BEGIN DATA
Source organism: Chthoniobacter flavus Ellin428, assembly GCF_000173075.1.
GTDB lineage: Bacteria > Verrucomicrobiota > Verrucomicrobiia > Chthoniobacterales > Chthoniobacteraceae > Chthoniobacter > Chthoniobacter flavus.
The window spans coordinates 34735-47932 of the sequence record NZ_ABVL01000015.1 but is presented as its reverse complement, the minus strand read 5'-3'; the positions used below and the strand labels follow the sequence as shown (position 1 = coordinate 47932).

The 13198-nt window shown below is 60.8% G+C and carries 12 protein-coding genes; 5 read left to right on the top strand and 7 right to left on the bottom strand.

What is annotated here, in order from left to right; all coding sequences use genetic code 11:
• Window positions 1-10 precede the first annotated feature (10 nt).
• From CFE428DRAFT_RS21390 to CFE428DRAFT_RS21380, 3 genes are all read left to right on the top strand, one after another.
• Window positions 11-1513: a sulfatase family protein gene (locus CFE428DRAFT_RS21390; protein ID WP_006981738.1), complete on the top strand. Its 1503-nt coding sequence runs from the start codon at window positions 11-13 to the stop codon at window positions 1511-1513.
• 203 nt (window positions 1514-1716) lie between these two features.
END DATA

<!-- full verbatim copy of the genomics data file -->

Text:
Source organism: Chthoniobacter flavus Ellin428, assembly GCF_000173075.1.
GTDB lineage: Bacteria > Verrucomicrobiota > Verrucomicrobiia > Chthoniobacterales > Chthoniobacteraceae > Chthoniobacter > Chthoniobacter flavus.
The window spans coordinates 34735-47932 of the sequence record NZ_ABVL01000015.1 but is presented as its reverse complement, the minus strand read 5'-3'; the positions used below and the strand labels follow the sequence as shown (position 1 = coordinate 47932).

The 13198-nt window shown below is 60.8% G+C and carries 12 protein-coding genes; 5 read left to right on the top strand and 7 right to left on the bottom strand.

What is annotated here, in order from left to right; all coding sequences use genetic code 11:
• Window positions 1-10 precede the first annotated feature (10 nt).
• From CFE428DRAFT_RS21390 to CFE428DRAFT_RS21380, 3 genes are all read left to right on the top strand, one after another.
• Window positions 11-1513: a sulfatase family protein gene (locus CFE428DRAFT_RS21390; protein ID WP_006981738.1), complete on the top strand. Its 1503-nt coding sequence runs from the start codon at window positions 11-13 to the stop codon at window positions 1511-1513.
• 203 nt (window positions 1514-1716) lie between these two features.